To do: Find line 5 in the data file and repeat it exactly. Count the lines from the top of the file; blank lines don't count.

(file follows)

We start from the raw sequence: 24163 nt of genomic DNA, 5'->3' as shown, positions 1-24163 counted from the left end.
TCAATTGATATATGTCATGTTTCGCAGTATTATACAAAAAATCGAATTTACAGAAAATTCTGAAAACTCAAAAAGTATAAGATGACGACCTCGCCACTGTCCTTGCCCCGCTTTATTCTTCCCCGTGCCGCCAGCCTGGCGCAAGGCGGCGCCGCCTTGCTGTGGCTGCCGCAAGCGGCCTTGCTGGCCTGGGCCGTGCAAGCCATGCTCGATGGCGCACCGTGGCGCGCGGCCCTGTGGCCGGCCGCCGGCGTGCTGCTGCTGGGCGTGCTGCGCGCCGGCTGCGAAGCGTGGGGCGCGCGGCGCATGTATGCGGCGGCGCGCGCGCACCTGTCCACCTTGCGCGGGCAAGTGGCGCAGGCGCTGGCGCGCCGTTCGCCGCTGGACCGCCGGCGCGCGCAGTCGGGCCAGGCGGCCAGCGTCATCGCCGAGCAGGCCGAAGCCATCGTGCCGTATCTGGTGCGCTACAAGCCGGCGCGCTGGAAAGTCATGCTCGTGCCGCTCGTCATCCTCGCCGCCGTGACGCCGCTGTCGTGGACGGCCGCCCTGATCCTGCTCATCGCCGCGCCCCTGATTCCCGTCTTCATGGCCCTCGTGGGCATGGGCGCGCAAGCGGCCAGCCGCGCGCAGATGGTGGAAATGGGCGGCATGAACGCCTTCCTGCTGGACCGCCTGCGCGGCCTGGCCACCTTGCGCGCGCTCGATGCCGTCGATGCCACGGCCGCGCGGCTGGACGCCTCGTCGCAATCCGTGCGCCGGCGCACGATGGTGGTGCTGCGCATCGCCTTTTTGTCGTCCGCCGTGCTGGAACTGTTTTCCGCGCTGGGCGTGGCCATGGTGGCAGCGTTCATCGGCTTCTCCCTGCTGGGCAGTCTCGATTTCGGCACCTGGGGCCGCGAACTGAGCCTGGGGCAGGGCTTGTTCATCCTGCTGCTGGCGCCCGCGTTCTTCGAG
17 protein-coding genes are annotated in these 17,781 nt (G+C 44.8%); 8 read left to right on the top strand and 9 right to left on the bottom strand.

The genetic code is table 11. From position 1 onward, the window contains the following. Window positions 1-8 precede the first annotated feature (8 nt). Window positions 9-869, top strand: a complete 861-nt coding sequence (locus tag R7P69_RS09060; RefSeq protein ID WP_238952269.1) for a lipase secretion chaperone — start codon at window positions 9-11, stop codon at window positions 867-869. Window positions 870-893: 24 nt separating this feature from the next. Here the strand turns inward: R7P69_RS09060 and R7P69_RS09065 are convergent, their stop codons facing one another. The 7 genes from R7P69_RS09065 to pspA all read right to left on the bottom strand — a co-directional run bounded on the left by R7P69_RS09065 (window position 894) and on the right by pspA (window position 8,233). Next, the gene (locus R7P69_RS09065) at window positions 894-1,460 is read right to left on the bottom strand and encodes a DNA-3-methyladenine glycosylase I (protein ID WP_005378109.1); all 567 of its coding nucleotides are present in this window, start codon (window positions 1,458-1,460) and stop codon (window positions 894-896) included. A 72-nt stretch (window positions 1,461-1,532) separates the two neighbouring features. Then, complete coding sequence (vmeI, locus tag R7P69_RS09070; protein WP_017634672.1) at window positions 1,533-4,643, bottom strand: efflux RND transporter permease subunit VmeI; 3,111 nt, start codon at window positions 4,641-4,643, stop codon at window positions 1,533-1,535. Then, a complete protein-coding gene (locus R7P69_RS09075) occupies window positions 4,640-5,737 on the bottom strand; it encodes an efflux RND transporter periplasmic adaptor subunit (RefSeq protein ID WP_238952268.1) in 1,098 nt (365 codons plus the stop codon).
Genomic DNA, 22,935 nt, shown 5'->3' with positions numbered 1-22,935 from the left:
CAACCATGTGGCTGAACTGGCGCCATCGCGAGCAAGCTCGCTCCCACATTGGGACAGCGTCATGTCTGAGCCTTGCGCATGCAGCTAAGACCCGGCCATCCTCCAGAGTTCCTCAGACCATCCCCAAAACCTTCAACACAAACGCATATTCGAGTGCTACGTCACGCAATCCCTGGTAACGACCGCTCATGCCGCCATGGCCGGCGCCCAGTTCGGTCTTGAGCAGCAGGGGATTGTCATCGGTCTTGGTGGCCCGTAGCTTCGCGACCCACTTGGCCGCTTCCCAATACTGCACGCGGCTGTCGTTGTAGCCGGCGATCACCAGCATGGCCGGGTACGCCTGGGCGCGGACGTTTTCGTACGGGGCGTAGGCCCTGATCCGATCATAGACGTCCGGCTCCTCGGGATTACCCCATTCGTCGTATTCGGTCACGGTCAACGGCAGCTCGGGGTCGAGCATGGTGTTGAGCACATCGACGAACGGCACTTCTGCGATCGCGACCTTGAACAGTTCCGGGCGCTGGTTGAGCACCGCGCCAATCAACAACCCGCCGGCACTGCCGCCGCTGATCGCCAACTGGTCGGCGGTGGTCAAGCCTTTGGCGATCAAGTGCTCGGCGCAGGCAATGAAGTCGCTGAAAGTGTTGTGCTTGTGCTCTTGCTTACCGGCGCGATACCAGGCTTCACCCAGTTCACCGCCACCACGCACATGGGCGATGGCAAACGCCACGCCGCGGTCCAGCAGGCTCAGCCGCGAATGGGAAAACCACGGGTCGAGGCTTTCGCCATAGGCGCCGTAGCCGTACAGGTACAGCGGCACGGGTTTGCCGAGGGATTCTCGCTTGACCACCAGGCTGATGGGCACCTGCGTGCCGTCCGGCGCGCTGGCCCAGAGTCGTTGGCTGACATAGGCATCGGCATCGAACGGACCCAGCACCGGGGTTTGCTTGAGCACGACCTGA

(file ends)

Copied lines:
Genomic DNA, 22,935 nt, shown 5'->3' with positions numbered 1-22,935 from the left: